These are 25 great reasons to schedule regular massage, and I can think of a hundred more, can you? Self-awareness, body awareness, remove energy blocks, feel fantastic, vital, alive, acknowledged, cared for, . . . and the best reason of all?
No Reason Required, Just Because You Want To.
Massage & Chiropractic - A Great Combination
A regular monthly massage or a massage scheduled near the time of your chiropractic appointment offers wonderful benefits.
Adjustments Made Easy
Because massage relaxes and eases tight fascia* and muscles, a deep tissue massage before or after your chiropractic adjustment helps your body to receive the adjustment with more ease and comfort.
Longer Lasting Adjustments
Regular massage also helps your chiropractic adjustments to last longer. If your spine has developed a pattern of misalignment, there is a good chance that the fascia and muscle tissue surrounding the vertebral column is holding tight to the out-of-whack spine to keep it in place. When you receive a chiropractic adjustment without loosening the surrounding soft tissue, before long, this same tense tissue can push your spine back out of alignment. By easing the muscles and connective tissue that support the spinal column, you create an opening for your body to adjust to a new pattern of health and alignment.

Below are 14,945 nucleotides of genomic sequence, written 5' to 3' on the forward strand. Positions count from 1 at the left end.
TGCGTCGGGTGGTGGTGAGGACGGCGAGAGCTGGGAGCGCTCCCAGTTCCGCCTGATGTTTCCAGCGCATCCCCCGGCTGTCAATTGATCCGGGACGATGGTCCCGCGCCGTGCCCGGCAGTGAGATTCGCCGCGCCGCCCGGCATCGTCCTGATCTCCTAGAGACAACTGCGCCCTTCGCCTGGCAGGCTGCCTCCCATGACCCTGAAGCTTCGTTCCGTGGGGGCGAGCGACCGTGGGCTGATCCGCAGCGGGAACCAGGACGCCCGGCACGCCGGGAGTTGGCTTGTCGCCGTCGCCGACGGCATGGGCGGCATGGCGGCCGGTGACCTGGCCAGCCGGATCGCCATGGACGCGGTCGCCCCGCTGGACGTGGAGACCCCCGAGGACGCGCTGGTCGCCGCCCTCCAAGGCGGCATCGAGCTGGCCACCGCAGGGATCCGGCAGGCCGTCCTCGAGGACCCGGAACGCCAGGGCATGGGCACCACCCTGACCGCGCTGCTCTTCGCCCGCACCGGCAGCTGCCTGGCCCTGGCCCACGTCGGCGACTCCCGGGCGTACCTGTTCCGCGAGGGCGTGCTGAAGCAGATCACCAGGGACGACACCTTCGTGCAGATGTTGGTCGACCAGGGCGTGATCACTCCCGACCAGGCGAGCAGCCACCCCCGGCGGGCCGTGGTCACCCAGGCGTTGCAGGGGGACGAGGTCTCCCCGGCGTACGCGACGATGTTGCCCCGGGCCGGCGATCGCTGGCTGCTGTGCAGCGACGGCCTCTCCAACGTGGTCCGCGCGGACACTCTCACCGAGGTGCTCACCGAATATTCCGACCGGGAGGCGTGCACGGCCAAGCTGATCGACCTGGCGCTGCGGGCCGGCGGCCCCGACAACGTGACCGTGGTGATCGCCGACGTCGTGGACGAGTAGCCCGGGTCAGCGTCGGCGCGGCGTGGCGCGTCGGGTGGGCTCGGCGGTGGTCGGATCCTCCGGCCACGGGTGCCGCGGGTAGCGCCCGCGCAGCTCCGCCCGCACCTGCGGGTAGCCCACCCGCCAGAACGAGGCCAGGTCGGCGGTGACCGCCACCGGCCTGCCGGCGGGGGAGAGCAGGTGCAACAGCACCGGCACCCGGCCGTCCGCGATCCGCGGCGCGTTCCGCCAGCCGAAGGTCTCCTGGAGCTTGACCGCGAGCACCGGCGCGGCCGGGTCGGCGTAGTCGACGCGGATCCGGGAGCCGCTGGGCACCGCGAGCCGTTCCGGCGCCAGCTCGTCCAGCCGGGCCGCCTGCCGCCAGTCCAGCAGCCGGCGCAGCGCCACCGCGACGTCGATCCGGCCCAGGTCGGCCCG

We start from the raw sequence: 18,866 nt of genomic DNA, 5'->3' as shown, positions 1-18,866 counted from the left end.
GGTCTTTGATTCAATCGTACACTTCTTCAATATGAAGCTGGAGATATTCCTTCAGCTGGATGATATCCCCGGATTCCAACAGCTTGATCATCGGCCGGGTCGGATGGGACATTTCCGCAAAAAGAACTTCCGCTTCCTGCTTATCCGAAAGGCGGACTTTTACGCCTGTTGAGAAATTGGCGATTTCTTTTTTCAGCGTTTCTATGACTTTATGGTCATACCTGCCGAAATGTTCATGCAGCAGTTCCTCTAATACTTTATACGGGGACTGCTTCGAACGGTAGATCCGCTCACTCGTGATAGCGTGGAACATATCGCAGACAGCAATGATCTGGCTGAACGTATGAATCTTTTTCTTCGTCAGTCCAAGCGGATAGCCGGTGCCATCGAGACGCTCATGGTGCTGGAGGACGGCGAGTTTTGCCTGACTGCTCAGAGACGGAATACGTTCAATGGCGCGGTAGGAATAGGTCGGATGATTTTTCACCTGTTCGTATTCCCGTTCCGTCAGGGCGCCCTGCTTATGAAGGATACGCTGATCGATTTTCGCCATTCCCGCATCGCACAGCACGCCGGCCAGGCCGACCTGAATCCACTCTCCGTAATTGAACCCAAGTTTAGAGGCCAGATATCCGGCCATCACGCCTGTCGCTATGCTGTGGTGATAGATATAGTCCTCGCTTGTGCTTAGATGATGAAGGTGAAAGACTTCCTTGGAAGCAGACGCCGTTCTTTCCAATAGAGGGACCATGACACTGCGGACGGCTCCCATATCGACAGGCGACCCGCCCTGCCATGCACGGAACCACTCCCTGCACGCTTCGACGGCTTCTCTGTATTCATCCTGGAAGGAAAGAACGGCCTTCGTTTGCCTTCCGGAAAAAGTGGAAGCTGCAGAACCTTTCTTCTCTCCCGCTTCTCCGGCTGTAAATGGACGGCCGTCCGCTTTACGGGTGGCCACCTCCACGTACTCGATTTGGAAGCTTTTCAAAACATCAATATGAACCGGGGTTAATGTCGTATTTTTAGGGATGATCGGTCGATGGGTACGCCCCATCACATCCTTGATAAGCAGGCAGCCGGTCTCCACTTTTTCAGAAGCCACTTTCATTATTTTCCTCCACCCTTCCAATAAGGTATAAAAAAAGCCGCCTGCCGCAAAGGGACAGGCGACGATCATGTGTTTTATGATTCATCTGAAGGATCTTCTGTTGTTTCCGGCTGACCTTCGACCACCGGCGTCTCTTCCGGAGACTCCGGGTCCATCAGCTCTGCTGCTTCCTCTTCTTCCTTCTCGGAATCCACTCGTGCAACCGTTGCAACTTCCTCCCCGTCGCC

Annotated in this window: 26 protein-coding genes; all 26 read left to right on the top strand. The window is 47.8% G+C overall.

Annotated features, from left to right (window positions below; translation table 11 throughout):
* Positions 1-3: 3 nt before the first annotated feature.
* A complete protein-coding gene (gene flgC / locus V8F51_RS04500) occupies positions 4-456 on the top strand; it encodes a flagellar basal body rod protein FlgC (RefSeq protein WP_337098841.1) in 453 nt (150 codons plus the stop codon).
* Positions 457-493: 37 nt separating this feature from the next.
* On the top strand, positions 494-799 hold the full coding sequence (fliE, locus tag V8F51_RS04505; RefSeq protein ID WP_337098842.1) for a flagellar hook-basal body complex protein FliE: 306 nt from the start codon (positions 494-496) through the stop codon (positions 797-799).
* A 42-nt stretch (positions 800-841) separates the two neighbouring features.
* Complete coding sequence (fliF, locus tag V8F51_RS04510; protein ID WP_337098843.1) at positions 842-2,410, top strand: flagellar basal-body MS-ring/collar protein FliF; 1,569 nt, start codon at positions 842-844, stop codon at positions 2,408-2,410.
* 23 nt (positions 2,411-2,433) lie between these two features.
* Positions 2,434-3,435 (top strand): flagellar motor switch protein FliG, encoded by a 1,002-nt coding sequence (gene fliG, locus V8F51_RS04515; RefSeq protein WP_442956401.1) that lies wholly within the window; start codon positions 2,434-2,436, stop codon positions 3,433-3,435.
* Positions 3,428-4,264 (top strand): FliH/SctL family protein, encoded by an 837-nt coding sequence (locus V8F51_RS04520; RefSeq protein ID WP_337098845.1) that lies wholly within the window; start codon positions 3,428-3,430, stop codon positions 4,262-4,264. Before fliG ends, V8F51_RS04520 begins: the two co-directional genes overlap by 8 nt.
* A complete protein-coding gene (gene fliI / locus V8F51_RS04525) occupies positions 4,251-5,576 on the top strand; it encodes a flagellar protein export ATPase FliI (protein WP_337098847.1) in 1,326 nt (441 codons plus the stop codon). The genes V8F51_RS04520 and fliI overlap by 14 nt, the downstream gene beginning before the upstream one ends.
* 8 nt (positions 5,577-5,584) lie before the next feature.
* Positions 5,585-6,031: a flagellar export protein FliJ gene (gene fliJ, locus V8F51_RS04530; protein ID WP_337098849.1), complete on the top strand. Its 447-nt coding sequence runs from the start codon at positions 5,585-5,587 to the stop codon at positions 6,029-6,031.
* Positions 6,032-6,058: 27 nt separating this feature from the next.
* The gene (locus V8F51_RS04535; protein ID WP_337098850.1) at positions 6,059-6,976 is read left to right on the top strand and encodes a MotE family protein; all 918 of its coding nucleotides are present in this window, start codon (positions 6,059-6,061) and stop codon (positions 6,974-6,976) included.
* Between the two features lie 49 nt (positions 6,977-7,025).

Reduce Pain and Improve Posture
Massage and chiropractic together can assist in improving posture and managing the pain caused by conditions such as scoliosis, arthritis or fibromyalgia. Many people with these conditions benefit greatly by combining regular massage therapy with their chiropractic regimen. For even more benefit, consider adding restorative or gentle yoga into the mix. (Contact Treetop Yoga at www.treetopyogallc.com for excellent beginners' classes.)
To add massage to your current wellness plan, contact Rebecca at Conscious Massage.
*Fascia: A band or sheet of connective tissue fibers, primarily collagen, that forms beneath the skin to attach, stabilize, enclose, and separate muscles and other internal organs. Marieb, Elaine Nicpon; Hoehn, Katja (2007). Human anatomy & physiology. Pearson Education. p. 133. ISBN 978-0-321-37294-9